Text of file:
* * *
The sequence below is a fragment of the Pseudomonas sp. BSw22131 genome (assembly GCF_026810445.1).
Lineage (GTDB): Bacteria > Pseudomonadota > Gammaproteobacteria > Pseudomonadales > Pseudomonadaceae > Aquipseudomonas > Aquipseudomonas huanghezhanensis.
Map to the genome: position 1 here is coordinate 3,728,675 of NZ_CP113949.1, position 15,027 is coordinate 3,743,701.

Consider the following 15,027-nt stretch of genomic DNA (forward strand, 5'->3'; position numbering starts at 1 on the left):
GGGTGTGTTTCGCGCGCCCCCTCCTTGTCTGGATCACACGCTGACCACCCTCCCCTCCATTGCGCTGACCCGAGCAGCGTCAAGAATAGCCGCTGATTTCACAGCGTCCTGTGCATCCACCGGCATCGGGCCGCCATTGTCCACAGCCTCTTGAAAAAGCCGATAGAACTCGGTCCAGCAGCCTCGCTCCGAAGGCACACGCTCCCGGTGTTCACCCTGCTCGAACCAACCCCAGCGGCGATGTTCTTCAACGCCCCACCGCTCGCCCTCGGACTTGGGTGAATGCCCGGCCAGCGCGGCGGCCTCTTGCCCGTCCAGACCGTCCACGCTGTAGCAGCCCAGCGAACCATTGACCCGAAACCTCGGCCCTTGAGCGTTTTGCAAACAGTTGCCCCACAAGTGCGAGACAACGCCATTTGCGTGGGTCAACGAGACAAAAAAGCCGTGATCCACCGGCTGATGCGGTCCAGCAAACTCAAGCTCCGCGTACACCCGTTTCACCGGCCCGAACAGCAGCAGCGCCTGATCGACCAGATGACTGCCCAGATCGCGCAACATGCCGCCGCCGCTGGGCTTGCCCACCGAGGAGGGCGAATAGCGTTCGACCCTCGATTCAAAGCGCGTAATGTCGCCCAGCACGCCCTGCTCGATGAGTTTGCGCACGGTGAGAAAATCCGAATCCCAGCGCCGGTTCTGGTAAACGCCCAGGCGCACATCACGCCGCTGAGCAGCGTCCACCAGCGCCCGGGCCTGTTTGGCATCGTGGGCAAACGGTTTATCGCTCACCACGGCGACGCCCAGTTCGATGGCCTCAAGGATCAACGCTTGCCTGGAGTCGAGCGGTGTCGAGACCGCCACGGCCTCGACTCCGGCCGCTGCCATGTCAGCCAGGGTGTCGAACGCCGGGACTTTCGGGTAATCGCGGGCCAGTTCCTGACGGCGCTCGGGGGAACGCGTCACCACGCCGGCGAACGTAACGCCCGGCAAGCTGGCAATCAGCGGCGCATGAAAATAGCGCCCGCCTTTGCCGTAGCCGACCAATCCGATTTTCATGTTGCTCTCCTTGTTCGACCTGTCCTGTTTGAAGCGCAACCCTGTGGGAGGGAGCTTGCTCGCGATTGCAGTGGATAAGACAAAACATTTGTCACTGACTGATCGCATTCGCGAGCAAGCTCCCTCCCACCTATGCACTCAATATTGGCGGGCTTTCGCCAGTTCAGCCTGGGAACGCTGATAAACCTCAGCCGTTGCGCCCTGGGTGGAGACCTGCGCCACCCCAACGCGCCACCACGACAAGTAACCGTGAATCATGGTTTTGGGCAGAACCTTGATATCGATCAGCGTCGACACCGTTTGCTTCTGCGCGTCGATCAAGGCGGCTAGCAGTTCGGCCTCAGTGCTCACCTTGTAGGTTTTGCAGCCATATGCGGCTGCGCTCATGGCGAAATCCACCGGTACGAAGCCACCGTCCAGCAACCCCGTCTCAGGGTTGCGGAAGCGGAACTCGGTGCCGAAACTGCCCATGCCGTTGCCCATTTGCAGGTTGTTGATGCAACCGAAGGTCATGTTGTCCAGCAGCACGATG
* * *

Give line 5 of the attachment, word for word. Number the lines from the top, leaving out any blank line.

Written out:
GGGTGTGTTTCGCGCGCCCCCTCCTTGTCTGGATCACACGCTGACCACCCTCCCCTCCATTGCGCTGACCCGAGCAGCGTCAAGAATAGCCGCTGATTTCACAGCGTCCTGTGCATCCACCGGCATCGGGCCGCCATTGTCCACAGCCTCTTGAAAAAGCCGATAGAACTCGGTCCAGCAGCCTCGCTCCGAAGGCACACGCTCCCGGTGTTCACCCTGCTCGAACCAACCCCAGCGGCGATGTTCTTCAACGCCCCACCGCTCGCCCTCGGACTTGGGTGAATGCCCGGCCAGCGCGGCGGCCTCTTGCCCGTCCAGACCGTCCACGCTGTAGCAGCCCAGCGAACCATTGACCCGAAACCTCGGCCCTTGAGCGTTTTGCAAACAGTTGCCCCACAAGTGCGAGACAACGCCATTTGCGTGGGTCAACGAGACAAAAAAGCCGTGATCCACCGGCTGATGCGGTCCAGCAAACTCAAGCTCCGCGTACACCCGTTTCACCGGCCCGAACAGCAGCAGCGCCTGATCGACCAGATGACTGCCCAGATCGCGCAACATGCCGCCGCCGCTGGGCTTGCCCACCGAGGAGGGCGAATAGCGTTCGACCCTCGATTCAAAGCGCGTAATGTCGCCCAGCACGCCCTGCTCGATGAGTTTGCGCACGGTGAGAAAATCCGAATCCCAGCGCCGGTTCTGGTAAACGCCCAGGCGCACATCACGCCGCTGAGCAGCGTCCACCAGCGCCCGGGCCTGTTTGGCATCGTGGGCAAACGGTTTATCGCTCACCACGGCGACGCCCAGTTCGATGGCCTCAAGGATCAACGCTTGCCTGGAGTCGAGCGGTGTCGAGACCGCCACGGCCTCGACTCCGGCCGCTGCCATGTCAGCCAGGGTGTCGAACGCCGGGACTTTCGGGTAATCGCGGGCCAGTTCCTGACGGCGCTCGGGGGAACGCGTCACCACGCCGGCGAACGTAACGCCCGGCAAGCTGGCAATCAGCGGCGCATGAAAATAGCGCCCGCCTTTGCCGTAGCCGACCAATCCGATTTTCATGTTGCTCTCCTTGTTCGACCTGTCCTGTTTGAAGCGCAACCCTGTGGGAGGGAGCTTGCTCGCGATTGCAGTGGATAAGACAAAACATTTGTCACTGACTGATCGCATTCGCGAGCAAGCTCCCTCCCACCTATGCACTCAATATTGGCGGGCTTTCGCCAGTTCAGCCTGGGAACGCTGATAAACCTCAGCCGTTGCGCCCTGGGTGGAGACCTGCGCCACCCCAACGCGCCACCACGACAAGTAACCGTGAATCATGGTTTTGGGCAGAACCTTGATATCGATCAGCGTCGACACCGTTTGCTTCTGCGCGTCGATCAAGGCGGCTAGCAGTTCGGCCTCAGTGCTCACCTTGTAGGTTTTGCAGCCATATGCGGCTGCGCTCATGGCGAAATCCACCGGTACGAAGCCACCGTCCAGCAACCCCGTCTCAGGGTTGCGGAAGCGGAACTCGGTGCCGAAACTGCCCATGCCGTTGCCCATTTGCAGGTTGTTGATGCAACCGAAGGTCATGTTGTCCAGCAGCACGATG